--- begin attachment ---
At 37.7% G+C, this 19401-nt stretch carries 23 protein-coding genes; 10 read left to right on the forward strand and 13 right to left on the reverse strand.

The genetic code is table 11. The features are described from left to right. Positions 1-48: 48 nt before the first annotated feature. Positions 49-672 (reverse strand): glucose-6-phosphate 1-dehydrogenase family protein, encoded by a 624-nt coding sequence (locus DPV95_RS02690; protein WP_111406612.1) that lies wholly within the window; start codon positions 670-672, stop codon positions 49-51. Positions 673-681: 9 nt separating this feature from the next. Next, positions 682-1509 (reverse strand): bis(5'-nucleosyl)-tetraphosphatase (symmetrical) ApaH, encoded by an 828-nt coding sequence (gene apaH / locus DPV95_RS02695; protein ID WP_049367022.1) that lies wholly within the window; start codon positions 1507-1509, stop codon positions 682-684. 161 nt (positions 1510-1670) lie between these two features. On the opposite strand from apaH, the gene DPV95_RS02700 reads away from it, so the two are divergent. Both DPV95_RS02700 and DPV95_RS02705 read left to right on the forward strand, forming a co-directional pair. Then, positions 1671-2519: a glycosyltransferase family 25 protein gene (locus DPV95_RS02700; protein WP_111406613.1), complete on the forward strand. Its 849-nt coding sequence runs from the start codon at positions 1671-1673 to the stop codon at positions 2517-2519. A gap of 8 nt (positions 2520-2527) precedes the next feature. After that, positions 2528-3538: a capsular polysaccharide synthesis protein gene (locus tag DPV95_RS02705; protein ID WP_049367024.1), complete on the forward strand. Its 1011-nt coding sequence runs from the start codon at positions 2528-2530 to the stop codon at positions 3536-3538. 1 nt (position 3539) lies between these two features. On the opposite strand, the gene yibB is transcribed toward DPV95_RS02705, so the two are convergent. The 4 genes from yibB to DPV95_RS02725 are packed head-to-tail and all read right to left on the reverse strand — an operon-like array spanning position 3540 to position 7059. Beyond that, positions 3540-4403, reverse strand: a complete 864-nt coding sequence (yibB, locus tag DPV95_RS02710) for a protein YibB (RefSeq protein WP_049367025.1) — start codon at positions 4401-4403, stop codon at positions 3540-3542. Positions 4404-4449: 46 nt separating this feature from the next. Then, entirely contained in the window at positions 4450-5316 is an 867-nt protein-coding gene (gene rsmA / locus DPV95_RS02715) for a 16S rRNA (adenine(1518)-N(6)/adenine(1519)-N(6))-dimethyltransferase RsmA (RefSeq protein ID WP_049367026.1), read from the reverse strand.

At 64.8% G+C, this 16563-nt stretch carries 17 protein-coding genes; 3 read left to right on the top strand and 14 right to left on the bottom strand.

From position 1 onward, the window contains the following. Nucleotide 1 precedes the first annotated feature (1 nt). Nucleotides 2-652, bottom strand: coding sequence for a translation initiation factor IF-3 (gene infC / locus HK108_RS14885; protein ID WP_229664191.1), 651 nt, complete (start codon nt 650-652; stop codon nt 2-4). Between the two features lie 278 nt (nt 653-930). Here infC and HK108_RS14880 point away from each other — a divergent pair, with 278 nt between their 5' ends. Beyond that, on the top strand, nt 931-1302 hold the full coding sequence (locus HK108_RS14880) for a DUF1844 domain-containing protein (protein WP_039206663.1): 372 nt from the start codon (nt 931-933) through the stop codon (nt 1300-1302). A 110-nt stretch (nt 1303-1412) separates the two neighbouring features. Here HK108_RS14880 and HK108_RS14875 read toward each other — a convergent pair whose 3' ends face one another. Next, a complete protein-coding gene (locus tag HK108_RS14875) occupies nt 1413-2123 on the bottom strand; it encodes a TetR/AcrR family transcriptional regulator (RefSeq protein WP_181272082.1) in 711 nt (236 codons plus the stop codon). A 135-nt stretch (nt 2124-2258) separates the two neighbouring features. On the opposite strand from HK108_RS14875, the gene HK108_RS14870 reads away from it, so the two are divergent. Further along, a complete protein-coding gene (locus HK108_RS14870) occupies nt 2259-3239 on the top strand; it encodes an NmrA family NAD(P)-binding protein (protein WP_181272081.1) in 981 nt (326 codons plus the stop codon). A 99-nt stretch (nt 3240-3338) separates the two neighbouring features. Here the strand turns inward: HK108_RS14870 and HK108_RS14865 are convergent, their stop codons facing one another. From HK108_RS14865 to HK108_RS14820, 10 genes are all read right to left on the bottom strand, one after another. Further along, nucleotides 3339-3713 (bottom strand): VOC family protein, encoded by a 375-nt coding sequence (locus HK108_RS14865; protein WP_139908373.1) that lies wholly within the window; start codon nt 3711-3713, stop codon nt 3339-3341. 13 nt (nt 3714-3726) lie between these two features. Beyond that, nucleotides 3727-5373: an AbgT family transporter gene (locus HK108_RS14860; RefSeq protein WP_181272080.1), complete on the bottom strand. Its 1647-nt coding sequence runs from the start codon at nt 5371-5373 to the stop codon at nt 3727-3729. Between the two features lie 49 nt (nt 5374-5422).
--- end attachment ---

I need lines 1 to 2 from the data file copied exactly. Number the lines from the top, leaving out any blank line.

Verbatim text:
At 37.7% G+C, this 19401-nt stretch carries 23 protein-coding genes; 10 read left to right on the forward strand and 13 right to left on the reverse strand.

The genetic code is table 11. The features are described from left to right. Positions 1-48: 48 nt before the first annotated feature. Positions 49-672 (reverse strand): glucose-6-phosphate 1-dehydrogenase family protein, encoded by a 624-nt coding sequence (locus DPV95_RS02690; protein WP_111406612.1) that lies wholly within the window; start codon positions 670-672, stop codon positions 49-51. Positions 673-681: 9 nt separating this feature from the next. Next, positions 682-1509 (reverse strand): bis(5'-nucleosyl)-tetraphosphatase (symmetrical) ApaH, encoded by an 828-nt coding sequence (gene apaH / locus DPV95_RS02695; protein ID WP_049367022.1) that lies wholly within the window; start codon positions 1507-1509, stop codon positions 682-684. 161 nt (positions 1510-1670) lie between these two features. On the opposite strand from apaH, the gene DPV95_RS02700 reads away from it, so the two are divergent. Both DPV95_RS02700 and DPV95_RS02705 read left to right on the forward strand, forming a co-directional pair. Then, positions 1671-2519: a glycosyltransferase family 25 protein gene (locus DPV95_RS02700; protein WP_111406613.1), complete on the forward strand. Its 849-nt coding sequence runs from the start codon at positions 1671-1673 to the stop codon at positions 2517-2519. A gap of 8 nt (positions 2520-2527) precedes the next feature. After that, positions 2528-3538: a capsular polysaccharide synthesis protein gene (locus tag DPV95_RS02705; protein ID WP_049367024.1), complete on the forward strand. Its 1011-nt coding sequence runs from the start codon at positions 2528-2530 to the stop codon at positions 3536-3538. 1 nt (position 3539) lies between these two features. On the opposite strand, the gene yibB is transcribed toward DPV95_RS02705, so the two are convergent. The 4 genes from yibB to DPV95_RS02725 are packed head-to-tail and all read right to left on the reverse strand — an operon-like array spanning position 3540 to position 7059. Beyond that, positions 3540-4403, reverse strand: a complete 864-nt coding sequence (yibB, locus tag DPV95_RS02710) for a protein YibB (RefSeq protein WP_049367025.1) — start codon at positions 4401-4403, stop codon at positions 3540-3542. Positions 4404-4449: 46 nt separating this feature from the next. Then, entirely contained in the window at positions 4450-5316 is an 867-nt protein-coding gene (gene rsmA / locus DPV95_RS02715) for a 16S rRNA (adenine(1518)-N(6)/adenine(1519)-N(6))-dimethyltransferase RsmA (RefSeq protein ID WP_049367026.1), read from the reverse strand.